D.C. Gets A New Monument

 

Swap Shop – Frank Howard for Claude Osteen

Only a desperate team would trade the ace of its pitching staff.

That’s what the Washington Senators were when they dealt left-hander Claude Osteen to the Los Angeles Dodgers in December of 1964.

Frank Howard

Frank Howard

What the Senators got, as part of the seven-player swap, was an outfielder who would emerge as one of the most dangerous sluggers of the late 1960s, the towering Frank Howard.

The Senators had been the perennial American League doormats since their introduction as a new franchise in 1961. Osteen, acquired from the Cincinnati Reds in 1961, accounted for nearly one-fourth of the team’s victories in 1964, going 15-13 for a team that won only 62 games.

Howard had averaged 28 home runs and 84 RBIs for the Dodgers in the three previous seasons. But Los Angeles was looking to get back to the World Series with a team built on speed, defense and pitching. Howard was expendable, and Osteen fit the bill.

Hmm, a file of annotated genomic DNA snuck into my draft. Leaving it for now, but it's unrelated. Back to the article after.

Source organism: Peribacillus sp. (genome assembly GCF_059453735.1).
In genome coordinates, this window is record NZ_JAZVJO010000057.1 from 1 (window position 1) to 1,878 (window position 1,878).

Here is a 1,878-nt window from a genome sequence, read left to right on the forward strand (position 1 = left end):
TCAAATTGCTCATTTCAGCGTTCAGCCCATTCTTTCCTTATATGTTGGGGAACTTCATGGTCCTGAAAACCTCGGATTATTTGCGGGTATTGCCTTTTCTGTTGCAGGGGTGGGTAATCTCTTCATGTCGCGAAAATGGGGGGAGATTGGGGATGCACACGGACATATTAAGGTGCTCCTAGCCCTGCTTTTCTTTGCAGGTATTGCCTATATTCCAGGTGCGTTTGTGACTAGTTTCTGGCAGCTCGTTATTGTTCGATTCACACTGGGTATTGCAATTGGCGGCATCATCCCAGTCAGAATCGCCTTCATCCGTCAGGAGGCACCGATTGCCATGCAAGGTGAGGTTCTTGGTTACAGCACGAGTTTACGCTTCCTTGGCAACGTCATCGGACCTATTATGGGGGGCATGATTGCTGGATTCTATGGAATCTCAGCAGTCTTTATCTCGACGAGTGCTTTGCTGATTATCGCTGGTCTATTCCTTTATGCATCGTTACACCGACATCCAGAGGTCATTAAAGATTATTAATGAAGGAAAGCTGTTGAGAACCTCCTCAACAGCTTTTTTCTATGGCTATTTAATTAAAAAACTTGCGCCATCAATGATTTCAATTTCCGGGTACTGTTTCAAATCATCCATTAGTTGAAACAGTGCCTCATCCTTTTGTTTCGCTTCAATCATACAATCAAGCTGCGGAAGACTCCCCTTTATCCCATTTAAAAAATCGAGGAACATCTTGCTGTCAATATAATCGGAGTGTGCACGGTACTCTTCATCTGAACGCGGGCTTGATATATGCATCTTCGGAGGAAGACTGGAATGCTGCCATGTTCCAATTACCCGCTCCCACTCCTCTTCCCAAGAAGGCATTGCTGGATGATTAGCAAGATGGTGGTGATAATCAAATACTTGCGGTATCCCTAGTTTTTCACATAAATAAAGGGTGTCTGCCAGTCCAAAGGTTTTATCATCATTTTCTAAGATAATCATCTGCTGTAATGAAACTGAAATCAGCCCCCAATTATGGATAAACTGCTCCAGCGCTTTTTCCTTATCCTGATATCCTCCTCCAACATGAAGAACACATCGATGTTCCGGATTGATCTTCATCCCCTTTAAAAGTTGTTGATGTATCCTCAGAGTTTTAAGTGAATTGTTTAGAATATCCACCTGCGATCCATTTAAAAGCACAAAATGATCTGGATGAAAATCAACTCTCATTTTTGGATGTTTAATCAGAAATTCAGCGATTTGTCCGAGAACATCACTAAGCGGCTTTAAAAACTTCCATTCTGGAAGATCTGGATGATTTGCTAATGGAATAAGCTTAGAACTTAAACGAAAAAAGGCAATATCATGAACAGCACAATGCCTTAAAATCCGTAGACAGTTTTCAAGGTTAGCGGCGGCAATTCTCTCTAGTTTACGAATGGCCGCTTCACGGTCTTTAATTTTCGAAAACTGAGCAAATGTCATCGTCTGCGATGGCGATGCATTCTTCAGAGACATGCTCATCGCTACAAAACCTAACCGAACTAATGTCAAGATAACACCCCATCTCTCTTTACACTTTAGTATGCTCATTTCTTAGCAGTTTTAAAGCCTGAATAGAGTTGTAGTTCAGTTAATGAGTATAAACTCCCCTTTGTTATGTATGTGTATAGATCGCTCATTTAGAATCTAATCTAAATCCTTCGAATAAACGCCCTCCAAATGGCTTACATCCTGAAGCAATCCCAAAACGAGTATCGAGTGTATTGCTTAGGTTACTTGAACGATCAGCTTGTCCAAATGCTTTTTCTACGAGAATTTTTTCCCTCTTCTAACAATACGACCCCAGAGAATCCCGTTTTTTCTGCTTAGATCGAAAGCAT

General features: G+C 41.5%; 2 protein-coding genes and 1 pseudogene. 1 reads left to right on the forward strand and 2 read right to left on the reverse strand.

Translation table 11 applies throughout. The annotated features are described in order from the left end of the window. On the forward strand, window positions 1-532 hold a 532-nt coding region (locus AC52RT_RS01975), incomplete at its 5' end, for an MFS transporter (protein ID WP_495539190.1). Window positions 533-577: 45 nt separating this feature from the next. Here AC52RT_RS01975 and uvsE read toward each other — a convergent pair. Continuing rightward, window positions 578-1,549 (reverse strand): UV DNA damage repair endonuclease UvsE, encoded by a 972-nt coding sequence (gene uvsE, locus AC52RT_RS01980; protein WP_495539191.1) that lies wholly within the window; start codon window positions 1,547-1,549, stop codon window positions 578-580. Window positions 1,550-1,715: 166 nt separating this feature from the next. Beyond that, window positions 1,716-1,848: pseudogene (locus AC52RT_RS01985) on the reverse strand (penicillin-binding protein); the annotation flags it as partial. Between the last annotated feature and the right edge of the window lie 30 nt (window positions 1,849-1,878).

It turned out to be a trade with long-term benefits for both teams. Osteen would win 147 games over the next nine seasons with the Dodgers. He would twice win 20 games, and twice lead the National League in innings pitched.

Claude Osteen

Claude Osteen

And the six-foot-seven-inch Howard, whom Ted Williams called the strongest hitter in baseball, blossomed into one of the American League’s most prolific home run hitters. From 1967-1970, he averaged 43 home runs and 108 RBIs per season.

He was just what Washington needed – another monument to power.

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